Wednesday, July 8, 2015
part 2 - Respectfully Leaving Your parents by Dennis and Barbara Rainey
Sometimes without realizing it, we may allow our parents to reestablish the severed connections.
When parents want to reattach
It could occur during a Christmas visit. It might happen during a phone call when the child mentions to the parent some disappointment or failure experienced in the marriage relationship.
I remember how, early in our marriage, I shared a weakness about Barbara with my mother. Now my mom was a great mother, but I was astounded at how she rushed to my side, like a mother hen coming to aid her wounded little chick. Her response startled me. I told Barbara about it and apologized. I promised I would not again discuss negative things about her with my mom.
You must not allow parents to innocently (or not so innocently) drive a wedge between you and your spouse. Some parents may seek to manipulate and control their child. For example, a father won't stop telling his "little girl" what to do. The husband may need to step in and explain to his wife how destructive this is to the health of the marriage. Boundaries limiting the amount of communication between father and daughter may need to be installed for the long or short term.
Or a mother may be trying to call the shots with her son. The wife needs to explain carefully to her husband what she is observing. If the situation doesn't improve, there may need to be a cooling-off period where the husband minimizes contact with his mother and directs his attention toward his wife.
These showdowns may be intimidating for either spouse, but boundaries need clarification. You may need to call on an older mentor for advice before you take action, but your allegiance must first and foremost be to your spouse.
At this point, I want to encourage you husbands to be the man and protect your wife. Sometimes you may need to graciously but firmly step in and shield her from a manipulative parent. I implore you to gently guard your wife's heart and your marriage from a dad or mom whose intentions may be good but counterproductive.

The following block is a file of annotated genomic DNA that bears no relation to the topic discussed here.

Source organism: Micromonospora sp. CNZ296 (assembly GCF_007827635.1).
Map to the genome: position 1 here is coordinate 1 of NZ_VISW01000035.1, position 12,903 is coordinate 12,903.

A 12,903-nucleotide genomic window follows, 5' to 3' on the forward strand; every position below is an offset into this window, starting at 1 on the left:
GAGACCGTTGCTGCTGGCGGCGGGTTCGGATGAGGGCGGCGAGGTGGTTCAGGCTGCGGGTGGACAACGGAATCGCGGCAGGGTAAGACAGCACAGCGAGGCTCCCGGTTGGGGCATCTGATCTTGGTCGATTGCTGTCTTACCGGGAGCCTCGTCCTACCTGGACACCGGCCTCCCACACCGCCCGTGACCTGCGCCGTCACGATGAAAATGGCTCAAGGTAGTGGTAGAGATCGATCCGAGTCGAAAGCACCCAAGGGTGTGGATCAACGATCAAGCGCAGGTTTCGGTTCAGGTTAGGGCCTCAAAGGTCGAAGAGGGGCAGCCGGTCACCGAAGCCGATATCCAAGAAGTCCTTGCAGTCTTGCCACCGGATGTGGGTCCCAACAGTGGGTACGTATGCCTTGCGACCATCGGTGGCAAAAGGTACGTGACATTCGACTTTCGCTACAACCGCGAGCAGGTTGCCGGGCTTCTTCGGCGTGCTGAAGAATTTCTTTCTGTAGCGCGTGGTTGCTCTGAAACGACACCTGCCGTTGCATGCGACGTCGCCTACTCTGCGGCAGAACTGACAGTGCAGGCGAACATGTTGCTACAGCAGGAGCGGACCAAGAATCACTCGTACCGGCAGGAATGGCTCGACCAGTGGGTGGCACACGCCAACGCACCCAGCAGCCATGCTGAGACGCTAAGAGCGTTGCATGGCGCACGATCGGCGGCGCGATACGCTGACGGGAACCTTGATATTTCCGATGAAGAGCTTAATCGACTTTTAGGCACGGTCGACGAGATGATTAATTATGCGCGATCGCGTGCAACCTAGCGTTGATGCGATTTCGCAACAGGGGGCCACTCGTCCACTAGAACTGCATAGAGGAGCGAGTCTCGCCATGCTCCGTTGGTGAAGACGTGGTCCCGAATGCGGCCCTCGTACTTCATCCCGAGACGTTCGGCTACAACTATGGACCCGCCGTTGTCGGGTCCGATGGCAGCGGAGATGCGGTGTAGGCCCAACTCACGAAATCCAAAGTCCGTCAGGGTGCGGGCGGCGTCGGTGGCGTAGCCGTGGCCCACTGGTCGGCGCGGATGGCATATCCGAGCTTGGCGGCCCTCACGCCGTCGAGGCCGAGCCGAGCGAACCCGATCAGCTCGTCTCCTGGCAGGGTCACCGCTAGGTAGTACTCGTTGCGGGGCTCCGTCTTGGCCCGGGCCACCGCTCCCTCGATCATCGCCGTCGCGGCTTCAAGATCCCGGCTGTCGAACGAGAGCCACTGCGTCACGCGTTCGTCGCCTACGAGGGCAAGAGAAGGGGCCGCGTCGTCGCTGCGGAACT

If you are having trouble maintaining a clean break as a couple, you may decide to spend less time at home for out-of-town visits. Instead of a week, perhaps the stay should be shortened to two or three days. Or skip a holiday altogether, just as a way of clarifying where your primary commitment lies.
A way to forestall some misunderstandings and help with decision making is to determine your family's values early in the marriage. For instance, one value may be establishing your own family's Christmas traditions as your children leave infancy. It will make it easier to explain your choices to your parents if you have a clear idea of what you are doing and why you are doing it.
As your parents grow older, they may need your assistance. Again, approach this issue prayerfully as a team. Take as much time as you can to make decisions, especially those with long-term ramifications. Some choices will be very difficult, but in most cases, the health of the marriage must take precedence. Although you must consider the financial implications, a parent may need to live at a retirement center instead of with you, if the parent's presence will adversely affect your marriage.
One final thing to keep in mind: Leaving is not a one-time event or limited to the early years of marriage. The temptation to reconnect some of the old bonding lines will continue as long as parents are alive. For example, when grandchildren come along, most parents want to share from their vast stores of experience on how to raise kids.Both parents and their children need to remain on guard so that leaving remains just that—a healthy, God-ordained realignment of the parent-child relationship.
Adapted from Starting Your Marriage Right,© 2000 by Dennis and Barbara Rainey. Published by Thomas Nelson Publishers, Nashville, TN. Used by permission of the publisher. All rights reserved.
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